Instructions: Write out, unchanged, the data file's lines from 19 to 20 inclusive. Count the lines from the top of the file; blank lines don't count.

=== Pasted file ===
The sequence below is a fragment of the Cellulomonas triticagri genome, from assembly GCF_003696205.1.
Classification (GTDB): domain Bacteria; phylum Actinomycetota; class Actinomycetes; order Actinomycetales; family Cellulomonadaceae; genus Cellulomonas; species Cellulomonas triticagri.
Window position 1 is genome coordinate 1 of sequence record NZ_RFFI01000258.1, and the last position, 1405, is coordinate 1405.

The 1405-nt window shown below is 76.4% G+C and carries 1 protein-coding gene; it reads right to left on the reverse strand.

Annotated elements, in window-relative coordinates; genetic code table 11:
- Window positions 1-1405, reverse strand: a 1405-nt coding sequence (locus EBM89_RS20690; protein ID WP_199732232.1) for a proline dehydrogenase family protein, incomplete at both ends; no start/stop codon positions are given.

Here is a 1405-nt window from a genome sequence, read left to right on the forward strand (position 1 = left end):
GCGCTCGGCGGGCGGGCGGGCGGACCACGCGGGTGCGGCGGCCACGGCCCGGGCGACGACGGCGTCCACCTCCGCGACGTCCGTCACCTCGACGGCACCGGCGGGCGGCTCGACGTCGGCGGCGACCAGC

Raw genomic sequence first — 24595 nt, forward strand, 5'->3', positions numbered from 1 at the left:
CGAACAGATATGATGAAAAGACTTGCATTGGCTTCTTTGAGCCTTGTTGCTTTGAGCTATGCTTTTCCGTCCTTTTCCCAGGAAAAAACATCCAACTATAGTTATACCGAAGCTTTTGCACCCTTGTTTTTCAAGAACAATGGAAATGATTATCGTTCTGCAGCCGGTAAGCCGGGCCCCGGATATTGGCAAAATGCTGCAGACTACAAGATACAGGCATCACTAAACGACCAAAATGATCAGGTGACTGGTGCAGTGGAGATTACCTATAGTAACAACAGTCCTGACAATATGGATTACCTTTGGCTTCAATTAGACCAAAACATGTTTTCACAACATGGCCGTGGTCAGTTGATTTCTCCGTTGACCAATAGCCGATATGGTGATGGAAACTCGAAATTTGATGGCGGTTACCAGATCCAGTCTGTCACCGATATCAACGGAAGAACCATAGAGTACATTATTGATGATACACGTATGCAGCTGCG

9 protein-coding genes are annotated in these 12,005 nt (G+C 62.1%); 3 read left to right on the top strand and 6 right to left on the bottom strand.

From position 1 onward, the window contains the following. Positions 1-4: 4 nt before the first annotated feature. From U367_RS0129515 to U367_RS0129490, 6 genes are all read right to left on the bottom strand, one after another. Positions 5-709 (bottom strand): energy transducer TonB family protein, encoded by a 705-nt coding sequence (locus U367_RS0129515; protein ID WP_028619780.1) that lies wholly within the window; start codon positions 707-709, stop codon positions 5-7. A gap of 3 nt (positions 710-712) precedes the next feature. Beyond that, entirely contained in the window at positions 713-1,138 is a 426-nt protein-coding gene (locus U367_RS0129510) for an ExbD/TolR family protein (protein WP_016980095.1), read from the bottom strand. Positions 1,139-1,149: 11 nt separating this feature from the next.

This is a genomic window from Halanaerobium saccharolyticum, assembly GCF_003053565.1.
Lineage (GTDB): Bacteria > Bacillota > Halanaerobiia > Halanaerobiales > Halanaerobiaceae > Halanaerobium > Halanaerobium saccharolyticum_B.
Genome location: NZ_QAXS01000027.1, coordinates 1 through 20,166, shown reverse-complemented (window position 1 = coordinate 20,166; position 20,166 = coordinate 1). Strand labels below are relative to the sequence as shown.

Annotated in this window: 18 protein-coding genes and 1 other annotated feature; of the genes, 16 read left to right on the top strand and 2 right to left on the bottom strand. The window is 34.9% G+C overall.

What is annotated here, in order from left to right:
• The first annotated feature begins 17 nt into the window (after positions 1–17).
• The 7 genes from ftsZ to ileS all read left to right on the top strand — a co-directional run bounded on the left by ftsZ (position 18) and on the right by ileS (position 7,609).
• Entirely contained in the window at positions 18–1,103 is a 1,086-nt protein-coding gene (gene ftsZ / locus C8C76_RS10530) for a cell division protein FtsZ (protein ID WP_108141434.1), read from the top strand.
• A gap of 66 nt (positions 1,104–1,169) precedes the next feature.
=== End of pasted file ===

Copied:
• The 7 genes from ftsZ to ileS all read left to right on the top strand — a co-directional run bounded on the left by ftsZ (position 18) and on the right by ileS (position 7,609).
• Entirely contained in the window at positions 18–1,103 is a 1,086-nt protein-coding gene (gene ftsZ / locus C8C76_RS10530) for a cell division protein FtsZ (protein ID WP_108141434.1), read from the top strand.